If you’re planning to include CBD oil into your routine, we encourage you to make an appointment with your doctor in order to figure out the best dosage for your situation and avoid potential interactions with your anti-asthma medications.
Remember that smoking or vaping CBD isn’t recommended for asthma patients, as both methods entail a risk of deteriorating their symptoms.
- Vuolo, Francieli et al. “Cannabidiol reduces airway inflammation and fibrosis in experimental allergic asthma.” European journal of pharmacology vol. 843 (2019): 251-259. doi:10.1016/j.ejphar.2018.11.029
- Pini, Alessandro et al. “The role of cannabinoids in inflammatory modulation of allergic respiratory disorders, inflammatory pain and ischemic stroke.” Current drug targets vol. 13,7 (2012): 984-93. doi:10.2174/138945012800675786
- Russo, M., Calabro, R.S. and Bramanti, P. “Sativex in the Management of Multiple Sclerosis-Related Spasticity: Role of the Corticospinal Modulation.” Neural Plast (2015).
- Shannon, S. et al. “Cannabidiol in Anxiety and Sleep: A Large Case Series.” The Permanente Journal (2019), 23: 18–041.
Nina created CFAH.org following the birth of her second child. She was a science and math teacher for 6 years prior to becoming a parent — teaching in schools in White Plains, New York and later in Paterson, New Jersey.
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CBD and Asthma: Does CBD Oil Help People with Asthma?
CBD may help with asthma, but the evidence we have is less than ideal, to say the least. But that doesn’t change the fact that asthma continues to affect millions of people in the U.S.
Conventional treatments are available, with different degrees of success. However, not everyone reacts well and might want an alternative option.
Although CBD and asthma are loosely connected, there’s a chance it may help with the difficult and potentially dangerous complications associated with the condition.
So does CBD oil work for asthma? If so, what are its benefits and limitations for using CBD for asthma? How do you even begin using CBD? We’ll discuss those questions and more.
Does CBD Oil Help with Asthma?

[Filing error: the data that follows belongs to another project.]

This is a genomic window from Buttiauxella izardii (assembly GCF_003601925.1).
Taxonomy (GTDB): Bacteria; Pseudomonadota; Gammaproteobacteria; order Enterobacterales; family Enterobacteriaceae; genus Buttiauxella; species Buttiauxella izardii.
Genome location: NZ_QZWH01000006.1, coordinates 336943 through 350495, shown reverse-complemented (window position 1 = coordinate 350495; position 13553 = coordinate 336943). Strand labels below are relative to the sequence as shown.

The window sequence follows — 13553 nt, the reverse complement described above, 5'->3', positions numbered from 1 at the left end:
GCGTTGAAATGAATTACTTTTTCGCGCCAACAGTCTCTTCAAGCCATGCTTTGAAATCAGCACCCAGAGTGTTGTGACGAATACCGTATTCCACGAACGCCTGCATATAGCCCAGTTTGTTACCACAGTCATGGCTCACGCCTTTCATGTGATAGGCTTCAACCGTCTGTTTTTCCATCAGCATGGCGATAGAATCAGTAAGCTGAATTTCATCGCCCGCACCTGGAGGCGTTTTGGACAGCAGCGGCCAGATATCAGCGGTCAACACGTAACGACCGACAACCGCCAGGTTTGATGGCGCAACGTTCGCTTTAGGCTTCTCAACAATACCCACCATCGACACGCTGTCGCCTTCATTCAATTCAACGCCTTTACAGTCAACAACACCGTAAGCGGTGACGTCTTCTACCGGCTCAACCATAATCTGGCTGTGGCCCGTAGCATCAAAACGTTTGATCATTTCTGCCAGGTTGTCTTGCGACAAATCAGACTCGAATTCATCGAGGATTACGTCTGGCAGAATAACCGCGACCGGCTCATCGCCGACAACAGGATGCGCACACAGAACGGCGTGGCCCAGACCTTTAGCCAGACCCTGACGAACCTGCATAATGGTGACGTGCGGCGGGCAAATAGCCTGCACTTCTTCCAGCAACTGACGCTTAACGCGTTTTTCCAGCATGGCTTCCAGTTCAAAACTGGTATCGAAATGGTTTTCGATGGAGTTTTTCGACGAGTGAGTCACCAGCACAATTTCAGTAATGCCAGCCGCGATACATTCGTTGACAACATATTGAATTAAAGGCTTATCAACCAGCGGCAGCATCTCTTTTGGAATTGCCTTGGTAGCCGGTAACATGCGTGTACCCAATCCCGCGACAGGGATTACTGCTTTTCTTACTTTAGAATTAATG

CBD oil may help with asthma, as it addresses some of the reactions – like inflammation – associated with many different conditions. However, research is pretty sparse on which (if any) types of asthma are controllable or treatable using CBD.
According to the American College of Asthma, Allergy & Immunology , there are six types of asthma:
- Exercise-induced bronchoconstriction
- Asthma-COPD overlap
- Adult-onset asthma
Again, we have little research to work with. From what we know so far, CBD seems to impact some kinds of asthma. Studies don’t cover all six asthma types. Allergic and non-allergic categories received the most attention, so we’ll focus on them.
Research on CBD and Allergic Asthma
As the name implies, allergic asthma symptoms start when triggered by allergens. This could range from pollen to cockroaches, according to the Cleveland Clinic .
CBD may support the treatment of allergic asthma – at least if you’re a mouse. A 2019 study in the European Journal of Pharmacology looked at allergic asthma in mice. They found that CBD helped reduce “airway hyperresponsiveness” through its indirect link with the CB1 and CB2 endocannabinoid receptors. Through these pathways, CBD helps alert the body to create an anti-inflammatory response.
There’s now evidence this experimental treatment works on humans. Naturally, we need more animal and human trials.
Research on CBD and Non-Allergic Asthma
Research into cannabinoids as bronchodilators in non-allergic asthma dates back several decades. A 1984 experiment published in Clinical Pharmacology & Therapeutics saw results with delta-9 and delta-8 THC but noticed no change with CBD.
However, the CBD dose was a massive 1200 mg – far above the necessary amount for a new consumer. Given cannabidiol’s biphasic behavior, such a serving might not have been necessary. “Biphasic” means CBD’s potency isn’t linear. Once you exceed your ideal dose, the benefits start to drop.
Below is an image showing a visual of what the Biphasic Effect is:
The researchers likely didn’t know or fully acknowledge this issue. It begs the question as to whether gradually introducing CBD might have yielded different results.
Could CBD have worked otherwise? Only full clinical human trials can answer that question.
What Does Asthma Do to Your Body?